Never before had states had so much power to determine not only what songs were performed and listened to, but to control the recordings not allowing local people to alter the songs in their own performances. Though local people still sang and produced songs, this form of music faced serious new competition from centralized electronic distributed music. "Lili Marlene" was the most popular song of World War II with both British forces. Based on a German poem, the song was recorded in both German versions; the poem was a hit with troops in the Afrika Korps. Mobile desert combat required a large number of radio units and the British troops in the North African Campaign started to enjoy the song so much that it was translated into English; the song was a propaganda tool. American troops had regular access to radio in all but the most difficult combat situations, not only did soldiers know specific songs, but specific recordings; this gave a nature to American troops music during WWII, not as much songs sung around a fire or while marching, but listened to between combat on Armed Forces Radio.
"Amor" - Andy Russell with Al Sack & His Orchestra "Ac-Cent-Tchu-Ate The Positive" - Johnny Mercer "Bésame Mucho" - Andy Russell with Al Sack & His Orchestra "Be Careful, It's My Heart" - Composer: Irving Berlin - From: Movie Holiday Inn "Boogie Woogie Bugle Boy" - Andrews Sisters" "Comin' In On A Wing And A Prayer" - The Song Spinners "Der Fuehrer's Face" - Spike Jones and his City Slickers "Remember Pearl Harbor" - Sammy Kaye "Don't Fence Me In" - Bing Crosby and The Andrews Sisters "Don't Get Around Much Anymore" - Duke Ellington & His Orchestra "Don't Sit Under The Apple Tree" - Composer: Lew Brown, Sam H. Stept, Charlie Tobias "Ev'ry Time We Say Goodbye" - Composer: Cole Porter - From: musical Seven Lively Arts "G. I. Jive" - Johnny Mercer "I Don't Want To Walk Without You" - Harry James & His Orchestra Composer: Frank Loesser and Jule Styne - From: Movie Sweater Girl, performed by Betty Jane Rhodes "I Wonder" - Louis Armstrong I'll Be Seeing You - The Ink Spots/Bing Crosby Words by Irving Kahal, music by Sammy Fain "I'll Get By" - Ink Spots "I'll Walk Alone" - Martha Tilton "It's Been A Long, Long Time" - Harry James & His Orchestra "Long Ago" - Jo Stafford Composer: Ira Gershwin and Jerome Kern - From: Musical "Cover Girl" "Kiss The Boys Goodbye" - Composer: Frank Loesser and Victor Schertzinger - From: Movie "Kiss The Boys Goodbye" "Praise the Lord and Pass the Ammunition" - Composer: Frank Loesser "Sentimental Journey" - Les Brown & His Orchestra.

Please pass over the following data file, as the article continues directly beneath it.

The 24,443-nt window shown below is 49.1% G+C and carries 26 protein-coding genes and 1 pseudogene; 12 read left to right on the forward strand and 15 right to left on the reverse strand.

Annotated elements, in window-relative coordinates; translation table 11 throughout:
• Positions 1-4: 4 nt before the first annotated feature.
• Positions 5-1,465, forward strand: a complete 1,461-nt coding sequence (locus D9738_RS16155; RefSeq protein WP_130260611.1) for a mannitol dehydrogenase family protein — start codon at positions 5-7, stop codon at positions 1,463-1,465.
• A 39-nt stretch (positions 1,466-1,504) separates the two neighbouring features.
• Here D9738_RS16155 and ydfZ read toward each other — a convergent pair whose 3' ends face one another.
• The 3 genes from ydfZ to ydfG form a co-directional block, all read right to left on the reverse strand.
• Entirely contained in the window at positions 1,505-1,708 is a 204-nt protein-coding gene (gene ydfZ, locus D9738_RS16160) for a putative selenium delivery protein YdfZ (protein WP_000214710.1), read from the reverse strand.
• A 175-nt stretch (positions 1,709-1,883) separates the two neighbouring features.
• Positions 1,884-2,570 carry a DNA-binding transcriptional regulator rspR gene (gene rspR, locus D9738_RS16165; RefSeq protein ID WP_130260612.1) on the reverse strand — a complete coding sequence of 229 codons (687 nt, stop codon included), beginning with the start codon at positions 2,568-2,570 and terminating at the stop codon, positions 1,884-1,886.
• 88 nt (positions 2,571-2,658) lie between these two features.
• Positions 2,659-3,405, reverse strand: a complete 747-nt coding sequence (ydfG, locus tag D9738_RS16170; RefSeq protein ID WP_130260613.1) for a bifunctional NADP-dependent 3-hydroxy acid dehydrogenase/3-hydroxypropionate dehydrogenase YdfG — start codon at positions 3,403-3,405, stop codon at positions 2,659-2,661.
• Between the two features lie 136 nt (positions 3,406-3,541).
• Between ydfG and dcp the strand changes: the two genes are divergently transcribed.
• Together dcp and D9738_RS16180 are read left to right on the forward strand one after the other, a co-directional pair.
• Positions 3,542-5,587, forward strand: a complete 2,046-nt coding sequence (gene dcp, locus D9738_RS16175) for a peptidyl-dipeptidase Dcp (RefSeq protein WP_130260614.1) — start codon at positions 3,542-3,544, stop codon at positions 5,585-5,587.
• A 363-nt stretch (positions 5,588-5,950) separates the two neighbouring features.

In Sounds of War: Music in the United States during World War II, it is made clear that music composed had various purposes, but more it mentions the tension that grew between institutions in order to find the right way to use music for U. S overall interest. Examples can be seen throughout the different types of songs being produced and publicized during this time. Songs like I'll Be Seeing You and Praise the Lord and Pass the Ammunition were songs that kept the citizens back in the U. S calm and hopeful for the return of their loved ones. On the other hand, these songs had other effects on the soldiers fighting abroad. For them songs like these homesickness. With the war brewing through the 1940s, initiatives to help the soldiers continue fighting arose. With drafting numbers reaching close to 500,000, the Army along with other Defense institutions began to make military bands which would serve the purpose of boosting morale in the home front, while at the same time keeping patriotism and nationalism at an all-time high.